The 3 steps you’re missing to create freedom in business

If you’re someone that got into business to have more freedom but so far have less time and more stress than ever before, grab a cup of tea, sit down and get your head into this.

When it comes to attaining freedom, there are three steps you need to take when running a business.

For me, freedom is the ability to choose the strategic things I want to do, whether that be in my personal life, or whether that be in my business life.

I’m not someone who’s racing towards retirement. I’m not pursuing freedom to travel the world or live on a permanent holiday – I’ve done that and it’s kinda boring for me… You might be different, and I’m not here to judge. But for me, freedom is having the ability and space to be able to focus on the strategic priorities in my life.

But often times we become so busy that these priorities, whether they’re to do with family or work or whatever, start to fall away because we’re focusing on the things that scream the loudest.

So, here are three things you need to do in order to start creating more freedom in your business right now.

Organise the business

The first thing we need to do is organise the business. And by organising the business I’m talking about, let’s get this shit down on paper and let’s create an organisational chart that reflects the business structure that we are working towards when it comes to achieving our mission outcome. It’s not based on where we are at now, but where we want to be in 10 years’ time.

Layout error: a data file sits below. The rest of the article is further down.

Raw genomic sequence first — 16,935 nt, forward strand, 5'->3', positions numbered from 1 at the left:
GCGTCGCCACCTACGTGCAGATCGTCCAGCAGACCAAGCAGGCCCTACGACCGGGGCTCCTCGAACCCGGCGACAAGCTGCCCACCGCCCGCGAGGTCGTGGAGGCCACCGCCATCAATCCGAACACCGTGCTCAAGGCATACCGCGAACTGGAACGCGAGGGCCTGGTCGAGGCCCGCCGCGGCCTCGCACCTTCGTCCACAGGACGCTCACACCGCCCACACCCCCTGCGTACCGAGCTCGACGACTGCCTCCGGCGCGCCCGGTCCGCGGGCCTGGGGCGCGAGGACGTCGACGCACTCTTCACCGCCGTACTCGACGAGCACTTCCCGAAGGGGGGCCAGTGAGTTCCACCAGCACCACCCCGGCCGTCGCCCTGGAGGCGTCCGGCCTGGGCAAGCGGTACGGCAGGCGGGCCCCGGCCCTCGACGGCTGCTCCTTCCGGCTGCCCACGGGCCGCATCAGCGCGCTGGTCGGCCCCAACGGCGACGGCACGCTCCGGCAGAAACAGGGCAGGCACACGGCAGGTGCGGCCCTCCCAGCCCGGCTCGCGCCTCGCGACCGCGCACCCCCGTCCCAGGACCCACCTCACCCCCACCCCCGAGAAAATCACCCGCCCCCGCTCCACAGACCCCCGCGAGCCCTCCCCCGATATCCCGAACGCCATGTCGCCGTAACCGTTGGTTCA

Keep it realistic and keep it sharp.

It has to reflect the talent you’re going to need based on the roles you need to fill. Because when it comes to achieving your mission you might need 10 people, you might need 50 people, or you might need 100 people or more.

But don’t over complicate it. Just get the structure in place so you know exactly what you’re going to need.

You might need an accounts person, a book keeper, 10 sales people and four people to run your social media and marketing.

It’s important that you create a clear chart so you have something to aim for and work towards.

Systemise the business

Now when I say systemise the business, I’m talking about at a role level. This is done by looking at all of the individual tasks are that are required for each various role in the business.

And you want to list these functions as step one, step two, step three and so on and so forth.

Now the reason why we systemise the functions of each role is that if someone gets hit by a bus or gets sick, someone else can come in and look at the system and follow the steps to get the job done.

And when it comes to creating systems, there’s two schools of thought. One is to create the system first and then hire. The other is to hire a specialist and as part of their role, they create and document the system for the standard operating procedures moving forward. That way, when the next person comes into the role they know how things are done.

The approach you take will come down to your own personal skills, because if you’re not a good, let’s just say book keeper, you could be making a big mistake creating the systems around that role.


Delegation strategy

The third step in creating freedom is developing a good delegation strategy.